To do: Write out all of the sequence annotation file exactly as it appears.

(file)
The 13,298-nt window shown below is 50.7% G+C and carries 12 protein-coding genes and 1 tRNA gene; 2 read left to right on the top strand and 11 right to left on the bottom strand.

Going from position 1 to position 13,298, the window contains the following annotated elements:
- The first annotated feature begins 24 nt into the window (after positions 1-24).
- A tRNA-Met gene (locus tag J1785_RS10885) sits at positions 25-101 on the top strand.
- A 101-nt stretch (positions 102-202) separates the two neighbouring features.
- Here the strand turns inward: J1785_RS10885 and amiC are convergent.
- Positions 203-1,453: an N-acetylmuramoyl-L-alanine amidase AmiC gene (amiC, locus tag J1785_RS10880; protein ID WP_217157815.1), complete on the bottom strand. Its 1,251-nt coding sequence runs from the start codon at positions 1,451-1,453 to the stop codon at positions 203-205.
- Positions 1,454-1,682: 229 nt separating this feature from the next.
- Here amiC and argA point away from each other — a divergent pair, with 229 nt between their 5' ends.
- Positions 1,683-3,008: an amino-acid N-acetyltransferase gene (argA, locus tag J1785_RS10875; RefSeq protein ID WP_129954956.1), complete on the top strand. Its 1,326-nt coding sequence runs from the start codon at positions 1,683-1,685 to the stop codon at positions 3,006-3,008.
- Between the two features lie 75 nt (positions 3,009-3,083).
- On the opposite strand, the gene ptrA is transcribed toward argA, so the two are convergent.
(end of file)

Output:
The 13,298-nt window shown below is 50.7% G+C and carries 12 protein-coding genes and 1 tRNA gene; 2 read left to right on the top strand and 11 right to left on the bottom strand.

Going from position 1 to position 13,298, the window contains the following annotated elements:
- The first annotated feature begins 24 nt into the window (after positions 1-24).
- A tRNA-Met gene (locus tag J1785_RS10885) sits at positions 25-101 on the top strand.
- A 101-nt stretch (positions 102-202) separates the two neighbouring features.
- Here the strand turns inward: J1785_RS10885 and amiC are convergent.
- Positions 203-1,453: an N-acetylmuramoyl-L-alanine amidase AmiC gene (amiC, locus tag J1785_RS10880; protein ID WP_217157815.1), complete on the bottom strand. Its 1,251-nt coding sequence runs from the start codon at positions 1,451-1,453 to the stop codon at positions 203-205.
- Positions 1,454-1,682: 229 nt separating this feature from the next.
- Here amiC and argA point away from each other — a divergent pair, with 229 nt between their 5' ends.
- Positions 1,683-3,008: an amino-acid N-acetyltransferase gene (argA, locus tag J1785_RS10875; RefSeq protein ID WP_129954956.1), complete on the top strand. Its 1,326-nt coding sequence runs from the start codon at positions 1,683-1,685 to the stop codon at positions 3,006-3,008.
- Between the two features lie 75 nt (positions 3,009-3,083).
- On the opposite strand, the gene ptrA is transcribed toward argA, so the two are convergent.